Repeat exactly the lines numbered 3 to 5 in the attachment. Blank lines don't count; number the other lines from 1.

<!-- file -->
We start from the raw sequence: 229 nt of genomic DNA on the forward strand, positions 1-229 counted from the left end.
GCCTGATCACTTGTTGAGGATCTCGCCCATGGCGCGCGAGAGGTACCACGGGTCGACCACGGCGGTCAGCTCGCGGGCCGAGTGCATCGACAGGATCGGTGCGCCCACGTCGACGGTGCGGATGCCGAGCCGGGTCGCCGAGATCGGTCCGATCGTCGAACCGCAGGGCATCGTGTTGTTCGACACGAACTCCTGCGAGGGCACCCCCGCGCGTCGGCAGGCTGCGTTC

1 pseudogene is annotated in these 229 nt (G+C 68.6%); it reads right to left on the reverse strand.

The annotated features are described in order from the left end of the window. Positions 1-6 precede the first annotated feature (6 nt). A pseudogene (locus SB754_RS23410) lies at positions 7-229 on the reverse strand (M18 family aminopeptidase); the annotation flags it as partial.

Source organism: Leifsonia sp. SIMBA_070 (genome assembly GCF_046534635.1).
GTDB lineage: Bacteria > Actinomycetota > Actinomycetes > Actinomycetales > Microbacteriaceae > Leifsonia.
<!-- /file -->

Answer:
1 pseudogene is annotated in these 229 nt (G+C 68.6%); it reads right to left on the reverse strand.

The annotated features are described in order from the left end of the window. Positions 1-6 precede the first annotated feature (6 nt). A pseudogene (locus SB754_RS23410) lies at positions 7-229 on the reverse strand (M18 family aminopeptidase); the annotation flags it as partial.

Source organism: Leifsonia sp. SIMBA_070 (genome assembly GCF_046534635.1).